22 Feb Food for thought
Everybody has been told at some stage in their life that carrots help you see in the dark, but is there any truth in it? Whilst carrots are a good source of Vitamin A which is required for good skin and eyes, they can’t be given the credit for improving your night vision. Interestingly the myth was created by the ministry of defence during World War 2 in order to keep their highly successful airborne interceptor radar known as AL a secret from the nazis. News stories were printed in the British press about a Lieutenant John Cunningham nicknamed â€œcats eyesâ€ due to his incredible ability to spot his prey in the dark. His skill was put down to his insatiable appetite for carrots and stories that other pilots being fed large amounts of carrots to increase their ability too were reported as a decoy!
Don’t worry we won’t tell the kids it’s not true.
There is however a rapidly growing body of evidence that certain foods can help to safeguard your vision. Vitamins of the A,C & E complex plus zinc have been shown to slow down the development of macular degeneration in existing and low grade sufferers. Vitamins C & E may also help to decrease the progression of cataracts.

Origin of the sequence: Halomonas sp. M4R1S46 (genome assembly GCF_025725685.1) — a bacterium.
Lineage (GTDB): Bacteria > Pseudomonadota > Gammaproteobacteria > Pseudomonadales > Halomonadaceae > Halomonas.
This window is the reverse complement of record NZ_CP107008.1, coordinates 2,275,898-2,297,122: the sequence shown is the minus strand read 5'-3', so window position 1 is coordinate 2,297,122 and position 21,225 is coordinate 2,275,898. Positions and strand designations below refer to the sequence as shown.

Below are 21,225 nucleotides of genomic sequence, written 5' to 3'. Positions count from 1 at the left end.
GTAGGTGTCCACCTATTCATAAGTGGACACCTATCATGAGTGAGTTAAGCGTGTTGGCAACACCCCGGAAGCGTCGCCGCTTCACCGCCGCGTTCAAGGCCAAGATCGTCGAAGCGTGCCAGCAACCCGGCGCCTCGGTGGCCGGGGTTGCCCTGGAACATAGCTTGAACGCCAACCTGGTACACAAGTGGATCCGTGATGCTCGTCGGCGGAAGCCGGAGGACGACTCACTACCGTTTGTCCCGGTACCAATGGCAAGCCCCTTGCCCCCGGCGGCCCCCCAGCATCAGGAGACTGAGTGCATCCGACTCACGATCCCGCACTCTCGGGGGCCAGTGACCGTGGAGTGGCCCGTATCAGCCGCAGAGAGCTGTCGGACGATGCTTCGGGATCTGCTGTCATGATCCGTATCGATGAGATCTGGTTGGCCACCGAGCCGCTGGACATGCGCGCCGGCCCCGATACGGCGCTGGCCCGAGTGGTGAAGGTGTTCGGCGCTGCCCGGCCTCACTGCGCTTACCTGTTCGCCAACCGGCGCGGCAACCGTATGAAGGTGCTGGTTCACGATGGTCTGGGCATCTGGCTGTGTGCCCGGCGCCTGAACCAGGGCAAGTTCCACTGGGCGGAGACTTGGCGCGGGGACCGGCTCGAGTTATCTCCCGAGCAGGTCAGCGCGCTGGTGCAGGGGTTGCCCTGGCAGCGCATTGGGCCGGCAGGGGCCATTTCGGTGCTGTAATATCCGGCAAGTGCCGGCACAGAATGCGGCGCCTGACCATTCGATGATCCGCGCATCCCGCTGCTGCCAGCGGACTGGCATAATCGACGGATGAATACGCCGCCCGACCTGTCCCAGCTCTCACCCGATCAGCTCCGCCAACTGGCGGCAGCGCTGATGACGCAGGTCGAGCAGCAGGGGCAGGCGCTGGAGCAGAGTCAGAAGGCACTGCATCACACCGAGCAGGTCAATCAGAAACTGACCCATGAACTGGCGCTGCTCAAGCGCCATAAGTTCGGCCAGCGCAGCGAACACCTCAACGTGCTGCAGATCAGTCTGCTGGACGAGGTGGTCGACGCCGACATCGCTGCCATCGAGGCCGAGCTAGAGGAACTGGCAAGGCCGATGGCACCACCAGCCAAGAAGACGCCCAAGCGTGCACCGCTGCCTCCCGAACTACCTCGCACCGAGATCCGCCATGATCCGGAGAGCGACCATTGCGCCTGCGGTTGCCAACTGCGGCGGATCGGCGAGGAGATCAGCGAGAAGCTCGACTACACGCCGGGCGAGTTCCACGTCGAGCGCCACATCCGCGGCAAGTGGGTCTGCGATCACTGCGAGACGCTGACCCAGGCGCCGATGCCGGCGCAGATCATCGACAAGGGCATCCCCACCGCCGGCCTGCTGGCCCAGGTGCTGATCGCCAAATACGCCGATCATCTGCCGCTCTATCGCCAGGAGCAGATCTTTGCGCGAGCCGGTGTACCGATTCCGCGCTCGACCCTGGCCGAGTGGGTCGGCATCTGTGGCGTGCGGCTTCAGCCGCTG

Lutein and zeaxanthin are the antioxidants which help to neutralise the free radicals that can cause cell damage.
So where can we find these antioxidants?
As much as I’d love to say chocolate, they are actually found in the usual healthy foods which we are always advised to eat such as dark coloured fruit and vegetables. A large amount of lutein is also found in egg yolks. For the maximum benefit from the vegetables below they are best lightly cooked rather than raw and over cooking can sap the goodness from them. A diet containing five fruit and vegetable portions a day should be enough to get the recommended daily intake. If you would like any further advice about supplements contact Wendy or Lewis Craven at the practice.